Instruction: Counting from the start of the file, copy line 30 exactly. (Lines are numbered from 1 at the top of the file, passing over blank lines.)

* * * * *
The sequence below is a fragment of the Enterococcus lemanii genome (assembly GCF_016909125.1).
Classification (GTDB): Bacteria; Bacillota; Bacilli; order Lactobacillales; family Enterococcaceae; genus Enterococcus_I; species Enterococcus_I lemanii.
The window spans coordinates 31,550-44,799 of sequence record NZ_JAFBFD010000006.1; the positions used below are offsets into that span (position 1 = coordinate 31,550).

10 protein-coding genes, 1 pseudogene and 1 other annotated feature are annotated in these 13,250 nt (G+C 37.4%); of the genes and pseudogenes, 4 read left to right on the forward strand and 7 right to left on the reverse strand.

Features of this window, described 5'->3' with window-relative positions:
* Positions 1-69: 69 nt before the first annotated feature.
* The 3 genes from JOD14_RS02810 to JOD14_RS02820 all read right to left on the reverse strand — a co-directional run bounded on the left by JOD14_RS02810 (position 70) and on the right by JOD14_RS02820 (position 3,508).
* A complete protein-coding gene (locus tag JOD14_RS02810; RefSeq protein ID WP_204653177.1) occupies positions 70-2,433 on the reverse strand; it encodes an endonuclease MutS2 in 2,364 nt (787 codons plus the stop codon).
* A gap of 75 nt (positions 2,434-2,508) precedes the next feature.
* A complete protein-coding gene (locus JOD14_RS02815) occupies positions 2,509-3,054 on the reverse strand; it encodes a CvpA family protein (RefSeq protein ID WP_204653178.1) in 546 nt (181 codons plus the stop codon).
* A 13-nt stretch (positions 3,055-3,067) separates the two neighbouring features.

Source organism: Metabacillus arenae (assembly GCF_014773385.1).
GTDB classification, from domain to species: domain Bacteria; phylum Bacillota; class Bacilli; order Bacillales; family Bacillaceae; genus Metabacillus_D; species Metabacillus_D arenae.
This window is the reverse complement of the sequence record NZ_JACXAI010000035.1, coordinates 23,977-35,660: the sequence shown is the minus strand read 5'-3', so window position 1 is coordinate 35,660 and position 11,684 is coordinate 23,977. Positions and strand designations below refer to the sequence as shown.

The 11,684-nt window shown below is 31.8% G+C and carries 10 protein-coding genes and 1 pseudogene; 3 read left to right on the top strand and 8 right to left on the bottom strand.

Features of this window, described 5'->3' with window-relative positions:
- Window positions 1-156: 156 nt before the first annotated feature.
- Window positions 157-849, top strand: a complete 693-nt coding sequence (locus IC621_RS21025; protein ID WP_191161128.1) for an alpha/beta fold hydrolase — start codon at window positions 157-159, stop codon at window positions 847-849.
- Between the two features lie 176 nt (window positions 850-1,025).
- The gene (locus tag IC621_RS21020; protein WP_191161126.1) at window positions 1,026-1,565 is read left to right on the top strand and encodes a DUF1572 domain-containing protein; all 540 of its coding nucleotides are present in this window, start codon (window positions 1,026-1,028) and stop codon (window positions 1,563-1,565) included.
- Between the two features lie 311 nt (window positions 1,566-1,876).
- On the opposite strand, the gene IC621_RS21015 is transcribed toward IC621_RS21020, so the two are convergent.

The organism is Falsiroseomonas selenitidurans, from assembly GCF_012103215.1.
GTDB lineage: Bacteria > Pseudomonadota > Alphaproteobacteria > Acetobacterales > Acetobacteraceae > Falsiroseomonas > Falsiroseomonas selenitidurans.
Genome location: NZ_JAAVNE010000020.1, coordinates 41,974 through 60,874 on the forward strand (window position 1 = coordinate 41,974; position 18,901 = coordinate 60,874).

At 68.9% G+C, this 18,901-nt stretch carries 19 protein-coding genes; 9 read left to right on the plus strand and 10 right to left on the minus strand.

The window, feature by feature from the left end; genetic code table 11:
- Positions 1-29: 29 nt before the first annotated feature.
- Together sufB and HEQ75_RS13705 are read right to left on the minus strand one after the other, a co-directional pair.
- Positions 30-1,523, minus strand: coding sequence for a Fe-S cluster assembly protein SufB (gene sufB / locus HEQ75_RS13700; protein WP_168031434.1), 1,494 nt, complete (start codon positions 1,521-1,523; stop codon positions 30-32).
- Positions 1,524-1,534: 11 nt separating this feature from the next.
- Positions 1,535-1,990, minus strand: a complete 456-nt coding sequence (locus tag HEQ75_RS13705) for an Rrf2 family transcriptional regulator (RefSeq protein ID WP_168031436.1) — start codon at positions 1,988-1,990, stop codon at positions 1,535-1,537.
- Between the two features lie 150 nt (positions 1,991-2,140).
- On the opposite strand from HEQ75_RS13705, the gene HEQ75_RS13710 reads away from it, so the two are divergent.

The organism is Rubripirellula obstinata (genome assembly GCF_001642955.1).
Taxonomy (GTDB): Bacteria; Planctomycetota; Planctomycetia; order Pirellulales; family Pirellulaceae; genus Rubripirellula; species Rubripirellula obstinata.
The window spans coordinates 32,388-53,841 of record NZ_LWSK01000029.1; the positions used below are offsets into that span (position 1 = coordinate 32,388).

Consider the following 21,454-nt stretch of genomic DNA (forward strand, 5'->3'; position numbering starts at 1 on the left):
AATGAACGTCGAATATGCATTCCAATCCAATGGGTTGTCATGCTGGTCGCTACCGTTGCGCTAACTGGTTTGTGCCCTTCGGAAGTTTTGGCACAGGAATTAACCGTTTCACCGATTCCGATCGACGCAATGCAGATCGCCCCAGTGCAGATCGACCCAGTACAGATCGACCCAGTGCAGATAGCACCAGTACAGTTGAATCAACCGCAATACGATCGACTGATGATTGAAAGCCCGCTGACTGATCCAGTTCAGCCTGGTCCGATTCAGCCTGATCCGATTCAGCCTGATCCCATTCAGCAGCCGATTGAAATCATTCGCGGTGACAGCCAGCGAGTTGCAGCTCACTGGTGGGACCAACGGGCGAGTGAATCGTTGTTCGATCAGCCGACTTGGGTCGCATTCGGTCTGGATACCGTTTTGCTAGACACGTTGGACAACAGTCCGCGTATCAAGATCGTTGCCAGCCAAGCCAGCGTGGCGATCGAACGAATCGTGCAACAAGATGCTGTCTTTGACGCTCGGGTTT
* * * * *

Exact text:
- Positions 30-1,523, minus strand: coding sequence for a Fe-S cluster assembly protein SufB (gene sufB / locus HEQ75_RS13700; protein WP_168031434.1), 1,494 nt, complete (start codon positions 1,521-1,523; stop codon positions 30-32).